I have very limited experience being on stage. I’ve never been an “all eyes on me” type of person. I rarely, if ever, give talks or speeches for work, and, when it came to theater productions growing up, I was happier in the lighting booth and running around backstage. My on-stage experience amounts to one disastrous talent show where I was supposed to do a ballet routine, spun around once, burst into tears and stood on stage crying for the remaining three minutes of the song. Afterwards kind adults kept coming up to me telling me I was great, and, even at the age of six, I was the person that replied, “no I didn’t, weren’t you watching?!” My only other performance remains my third grade school play, which was called “Project Rescue: Save the Earth” and was about recycling. I played a raccoon. I had no lines.
Given this tremendous wealth of stage experience, I recently figured it would be a great idea to get up on stage in front of a theater full of strangers and tell them all about one of the most traumatic events in my life. Why not?
In the Fall of 2015, I volunteered to tell the story of how I diagnosed my own benign brain tumor at the Story Collider. I’ve been a huge fan of the Story Collider since I met the show’s co-founder Ben Lillie in 2013 and was introduced to the concept. The Story Collider is a live show where people get on stage and tell the audience a true story about science. With this as the founding concept, the stories cover nearly everything. Each show consists of five storytellers who take the stage for about 10 minutes each. Sometimes the stories are funny, sometimes heartrendingly tragic, but they’re always in some way about how science impacted the teller’s life. The Story Collider also has a weekly podcast, where they publish one of the stories from the live shows.
As the dust was settling from the entire brain tumor episode (around the fall of 2014), I started thinking that eventually the saga would make a great Story Collider tale. I wasn’t particularly ready then to get on stage and open myself up in that way, but I knew that it was something that I wanted to do in the near future. I think there is a lot of power in taking control of your own story and telling it your own way. I also feel like my story can help people by sharing what I went through and maybe even helping someone avoid the same mistakes I made– that’s why I wrote about it after it happened and why I wanted to tell the story publicly.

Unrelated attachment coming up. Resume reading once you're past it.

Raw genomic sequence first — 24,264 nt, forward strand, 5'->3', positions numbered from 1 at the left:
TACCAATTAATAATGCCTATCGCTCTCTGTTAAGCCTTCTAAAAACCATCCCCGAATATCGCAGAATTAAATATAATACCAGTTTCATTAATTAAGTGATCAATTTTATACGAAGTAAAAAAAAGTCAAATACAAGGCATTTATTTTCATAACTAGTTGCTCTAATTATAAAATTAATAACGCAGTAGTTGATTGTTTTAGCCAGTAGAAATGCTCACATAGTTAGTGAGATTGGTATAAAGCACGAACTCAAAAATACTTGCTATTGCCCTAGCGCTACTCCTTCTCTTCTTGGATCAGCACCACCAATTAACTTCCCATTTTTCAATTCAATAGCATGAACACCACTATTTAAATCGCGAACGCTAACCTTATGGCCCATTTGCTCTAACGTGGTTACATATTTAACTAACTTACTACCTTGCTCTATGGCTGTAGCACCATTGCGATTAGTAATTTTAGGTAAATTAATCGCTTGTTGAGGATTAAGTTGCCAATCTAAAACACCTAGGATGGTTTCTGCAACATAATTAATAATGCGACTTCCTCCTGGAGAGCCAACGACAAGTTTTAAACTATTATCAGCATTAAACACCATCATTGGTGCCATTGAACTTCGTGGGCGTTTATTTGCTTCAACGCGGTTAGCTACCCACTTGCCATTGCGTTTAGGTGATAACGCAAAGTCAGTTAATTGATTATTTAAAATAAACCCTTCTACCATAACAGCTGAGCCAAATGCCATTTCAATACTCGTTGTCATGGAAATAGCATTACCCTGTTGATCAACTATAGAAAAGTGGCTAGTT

It took until the summer of 2015 before I felt ready to take the stage, I had been feeling kind of stagnant in the science communication side of my life and thought that getting involved in Story Collider could be a good way to shake myself out of it. Ben connected me with the Boston show’s producers Ari Daniel and Christine Gentry, and together we decided that the story would be a good fit for the December show (there was a Fall show for the NASW conference that I was not brave enough to do. Strangers are one thing; professional peers are another – hats off to the daring souls who took the stage during that show!)
As I started working out what I wanted to say, I realized that I would have to focus on just a subset of the brain tumor ordeal. There are a lot of different angles I could take, but I decided that the part I wanted to concentrate on was what came before– the two years from when I started to feel sick to when I was diagnosed. I chose this time period for a few reasons: while I was seeing doctors and talking to others about my health, I was really in it alone, so a lot of the story is about what I was thinking and feeling. I wanted to talk about the doctor who got it wrong and the one who got it right. I wanted to talk about my regrets in those two years. Perhaps the most interesting thing about the entire episode is when I diagnosed myself correctly long before any medical providers did.
Brain tumors are rare, but my tumor was a vestibular schwannoma, which is really rare: 2,000 – 3,000 yearly U.S. cases. Among primary brain tumors (those that arise from the tissues in the brain) the majority are non-malignant (like mine) but with more than 100 distinct types of brain and central nervous system tumors it’s a very tiny pie, being carved up into 100 even smaller little sections. Hitting the bulls eye, and getting the diagnosis EXACTLY right, as a joke, my first time out of the gate is incredible. It’s not that I’m particularly smart or anything, I’m just an informed person who got lucky – but still – hell of a thing, right?